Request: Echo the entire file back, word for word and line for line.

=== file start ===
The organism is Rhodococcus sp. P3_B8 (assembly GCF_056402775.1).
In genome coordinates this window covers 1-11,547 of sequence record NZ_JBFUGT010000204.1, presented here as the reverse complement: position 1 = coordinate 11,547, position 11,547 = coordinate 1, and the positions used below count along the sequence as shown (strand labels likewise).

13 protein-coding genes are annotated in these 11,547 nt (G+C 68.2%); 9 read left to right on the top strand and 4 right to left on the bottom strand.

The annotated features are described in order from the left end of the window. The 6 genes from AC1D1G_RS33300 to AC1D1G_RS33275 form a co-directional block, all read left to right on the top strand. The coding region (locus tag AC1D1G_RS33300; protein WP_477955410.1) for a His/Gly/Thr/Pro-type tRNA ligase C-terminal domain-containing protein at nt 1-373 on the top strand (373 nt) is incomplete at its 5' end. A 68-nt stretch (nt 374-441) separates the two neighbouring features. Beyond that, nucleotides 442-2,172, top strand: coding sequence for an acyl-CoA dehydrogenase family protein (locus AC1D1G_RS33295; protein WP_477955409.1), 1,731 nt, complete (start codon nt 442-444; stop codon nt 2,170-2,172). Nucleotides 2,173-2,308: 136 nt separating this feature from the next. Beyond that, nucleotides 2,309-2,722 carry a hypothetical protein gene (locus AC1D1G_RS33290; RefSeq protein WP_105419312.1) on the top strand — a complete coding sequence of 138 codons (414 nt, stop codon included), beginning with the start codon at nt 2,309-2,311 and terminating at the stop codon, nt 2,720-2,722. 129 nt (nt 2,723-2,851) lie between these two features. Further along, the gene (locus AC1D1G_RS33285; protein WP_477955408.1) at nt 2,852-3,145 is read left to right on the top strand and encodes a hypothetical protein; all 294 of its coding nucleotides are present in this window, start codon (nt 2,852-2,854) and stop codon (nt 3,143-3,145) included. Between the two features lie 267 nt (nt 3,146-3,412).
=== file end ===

The organism is Rhodococcus sp. P3_B8 (assembly GCF_056402775.1).
In genome coordinates this window covers 1-11,547 of sequence record NZ_JBFUGT010000204.1, presented here as the reverse complement: position 1 = coordinate 11,547, position 11,547 = coordinate 1, and the positions used below count along the sequence as shown (strand labels likewise).

13 protein-coding genes are annotated in these 11,547 nt (G+C 68.2%); 9 read left to right on the top strand and 4 right to left on the bottom strand.

The annotated features are described in order from the left end of the window. The 6 genes from AC1D1G_RS33300 to AC1D1G_RS33275 form a co-directional block, all read left to right on the top strand. The coding region (locus tag AC1D1G_RS33300; protein WP_477955410.1) for a His/Gly/Thr/Pro-type tRNA ligase C-terminal domain-containing protein at nt 1-373 on the top strand (373 nt) is incomplete at its 5' end. A 68-nt stretch (nt 374-441) separates the two neighbouring features. Beyond that, nucleotides 442-2,172, top strand: coding sequence for an acyl-CoA dehydrogenase family protein (locus AC1D1G_RS33295; protein WP_477955409.1), 1,731 nt, complete (start codon nt 442-444; stop codon nt 2,170-2,172). Nucleotides 2,173-2,308: 136 nt separating this feature from the next. Beyond that, nucleotides 2,309-2,722 carry a hypothetical protein gene (locus AC1D1G_RS33290; RefSeq protein WP_105419312.1) on the top strand — a complete coding sequence of 138 codons (414 nt, stop codon included), beginning with the start codon at nt 2,309-2,311 and terminating at the stop codon, nt 2,720-2,722. 129 nt (nt 2,723-2,851) lie between these two features. Further along, the gene (locus AC1D1G_RS33285; protein WP_477955408.1) at nt 2,852-3,145 is read left to right on the top strand and encodes a hypothetical protein; all 294 of its coding nucleotides are present in this window, start codon (nt 2,852-2,854) and stop codon (nt 3,143-3,145) included. Between the two features lie 267 nt (nt 3,146-3,412).